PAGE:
Posts Tagged ‘Baby Boomer’

5 Great Reasons to Downsize Your Home

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Moving is expensive (and stressful)

The American Moving and Storage Association states that the average cost of an interstate household move is about $4,300 (distance of 1,225 miles) and the average cost of an intrastate move is about $2,300 (4 movers at $200 per hour). Both average moving costs are for 7,400 pounds. If you live in places like the San Francisco Bay Area, Los Angeles, New York or Washington DC, the costs are even higher. Since movers typically charge based on volume or weight, it follows that the less you have the less it will cost.  This is just one great reason to downsize your home.  Here are four more great reasons to downsize your home, moving or not:

  1. You can create new memories. If you are holding onto stuff because you are afraid you won’t remember it, it may be time to curate what you own so you can make room for new experiences. Try photographing the things you want to remember but can’t or don’t want to take with you. Have them made into something special such as a memory quilt or photo album. If it’s your work you want to remember, perhaps others want to remember it too. Look into making a legacy donation or creating a special archive in your name.
  2. You won’t burden your kids. The saddest and most difficult task most children face is the death of their parents. Imagine how much more painful it would be if, on top of their grief, they also have to face the daunting task of emptying your home. Make it easier for them and start downsizing now. Let them remember and know you from what was important to you, not from the stuff that wasn’t.
  3. You’ll realize what’s really important.  When you make room for what really matters in your life, you discover what’s important and what isn’t. Do you really need 50 plastic food storage containers? Do you really wear 500 pairs of shoes? Do you really use that collection of rusted auto parts? Someone can use them but you don’t have to.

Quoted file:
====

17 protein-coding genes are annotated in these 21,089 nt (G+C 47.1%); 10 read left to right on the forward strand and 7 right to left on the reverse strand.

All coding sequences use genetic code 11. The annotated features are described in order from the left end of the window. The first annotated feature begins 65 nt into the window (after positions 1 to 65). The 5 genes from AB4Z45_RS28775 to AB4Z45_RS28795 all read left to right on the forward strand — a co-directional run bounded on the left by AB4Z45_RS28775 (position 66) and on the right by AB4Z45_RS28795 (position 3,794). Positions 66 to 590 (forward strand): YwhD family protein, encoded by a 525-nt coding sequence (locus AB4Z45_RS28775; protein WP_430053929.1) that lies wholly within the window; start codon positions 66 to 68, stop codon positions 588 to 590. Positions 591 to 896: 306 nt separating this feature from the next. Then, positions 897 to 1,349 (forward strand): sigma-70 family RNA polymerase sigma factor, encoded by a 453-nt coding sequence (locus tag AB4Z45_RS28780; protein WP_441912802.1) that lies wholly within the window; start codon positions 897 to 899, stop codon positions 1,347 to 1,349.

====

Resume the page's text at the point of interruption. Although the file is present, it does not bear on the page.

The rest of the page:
4. You get to start fresh. If relocating to a smaller home means downsizing the stuff in your existing home, try to imagine your life in your new home. Perhaps you’ll finally have the lifestyle you’ve been dreaming about. Gain the peace of mind that comes from knowing you’ve made great choices about your health and wellbeing. Instead of being burdened by your stuff, you’re having fun enjoying your life!

 

The One Resolution You Can Keep

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If you were born between 1947 and 1964, when it comes to organizing your home, my guess is you are less Do-It-Yourselfer and more Do-It-For-ME.

new_years_resolution_listGetting more organized is a common New Year’s resolution but I believe when people say they want to “get” organized, what they really mean, is they want to “be” organized.

When you live in your home for 20, 30 or more years, raising a family or even taking care of aging parents, you’re going to have a lot of stuff. This is just reality for most people in their 50s and 60s. This doesn’t mean you are a “hoarder” – you’re just like everyone else. It’s just the idea of finally dealing with all that accumulated stuff is overwhelming and chances are you would rather spend time doing something you enjoy and that’s worth a lot!

If you’re a homeowner in your 50s or 60s  at some point you’re going to  grapple with the problem of downsizing while you can still be involved. Otherwise you’ll end up passing off the problem to your children or even to friends if you don’t have family or family nearby.

Downsizing your home is like saving for retirement. The earlier you start thinking about it, the better.

I had a client tell me recently she didn’t know what she would do if she had to downsize her home by herself.  She recently decided to move to save money for her retirement. The problem was that in order to move to a new home she had to sell her current home but her realtor wouldn’t even consider listing it until she dealt with all her stuff.

It took a crew of four professional organizers and less than two weeks to get everything sorted, donated, hauled and ready for her movers, including long forgotten items belonging to her parents in her attic and garage. When we were almost done, she told her realtor she wanted to “test the waters” to see if there was any interest in her home. Much to her delight, it sold the first day it was listed.

If your roof needed replacing would you do it yourself?

Home improvement projects, especially large organizing projects that involve whole homes or highly cluttered spaces like garages, are no different in many ways from a home remodel. It takes a plan, skill and muscle. And whatever you do, don’t just move or store what you no longer want. This will only cost you more in moving or storage charges in the long run.

Get it done, done well and done fast and you can actually check this one off your list of New Year’s resolutions.